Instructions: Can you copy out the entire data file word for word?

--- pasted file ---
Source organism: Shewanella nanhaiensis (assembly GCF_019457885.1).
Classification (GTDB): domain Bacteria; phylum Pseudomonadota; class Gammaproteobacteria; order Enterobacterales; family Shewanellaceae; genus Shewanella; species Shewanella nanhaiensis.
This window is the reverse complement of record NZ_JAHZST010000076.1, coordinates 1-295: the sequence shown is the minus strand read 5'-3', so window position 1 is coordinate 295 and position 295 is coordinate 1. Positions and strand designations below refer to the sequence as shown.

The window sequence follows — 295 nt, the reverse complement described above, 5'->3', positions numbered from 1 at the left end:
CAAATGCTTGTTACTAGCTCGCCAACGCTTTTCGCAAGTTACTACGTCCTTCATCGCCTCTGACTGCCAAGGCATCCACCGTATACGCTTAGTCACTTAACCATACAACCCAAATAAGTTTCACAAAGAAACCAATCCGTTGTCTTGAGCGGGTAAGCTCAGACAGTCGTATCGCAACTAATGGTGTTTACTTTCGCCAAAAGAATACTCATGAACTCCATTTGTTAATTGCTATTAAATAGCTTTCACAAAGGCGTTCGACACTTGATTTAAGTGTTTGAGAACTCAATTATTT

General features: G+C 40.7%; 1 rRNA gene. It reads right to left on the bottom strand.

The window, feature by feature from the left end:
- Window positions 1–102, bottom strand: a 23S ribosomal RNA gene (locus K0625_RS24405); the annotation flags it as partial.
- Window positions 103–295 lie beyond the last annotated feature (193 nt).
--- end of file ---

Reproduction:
Source organism: Shewanella nanhaiensis (assembly GCF_019457885.1).
Classification (GTDB): domain Bacteria; phylum Pseudomonadota; class Gammaproteobacteria; order Enterobacterales; family Shewanellaceae; genus Shewanella; species Shewanella nanhaiensis.
This window is the reverse complement of record NZ_JAHZST010000076.1, coordinates 1-295: the sequence shown is the minus strand read 5'-3', so window position 1 is coordinate 295 and position 295 is coordinate 1. Positions and strand designations below refer to the sequence as shown.

The window sequence follows — 295 nt, the reverse complement described above, 5'->3', positions numbered from 1 at the left end:
CAAATGCTTGTTACTAGCTCGCCAACGCTTTTCGCAAGTTACTACGTCCTTCATCGCCTCTGACTGCCAAGGCATCCACCGTATACGCTTAGTCACTTAACCATACAACCCAAATAAGTTTCACAAAGAAACCAATCCGTTGTCTTGAGCGGGTAAGCTCAGACAGTCGTATCGCAACTAATGGTGTTTACTTTCGCCAAAAGAATACTCATGAACTCCATTTGTTAATTGCTATTAAATAGCTTTCACAAAGGCGTTCGACACTTGATTTAAGTGTTTGAGAACTCAATTATTT

General features: G+C 40.7%; 1 rRNA gene. It reads right to left on the bottom strand.

The window, feature by feature from the left end:
- Window positions 1–102, bottom strand: a 23S ribosomal RNA gene (locus K0625_RS24405); the annotation flags it as partial.
- Window positions 103–295 lie beyond the last annotated feature (193 nt).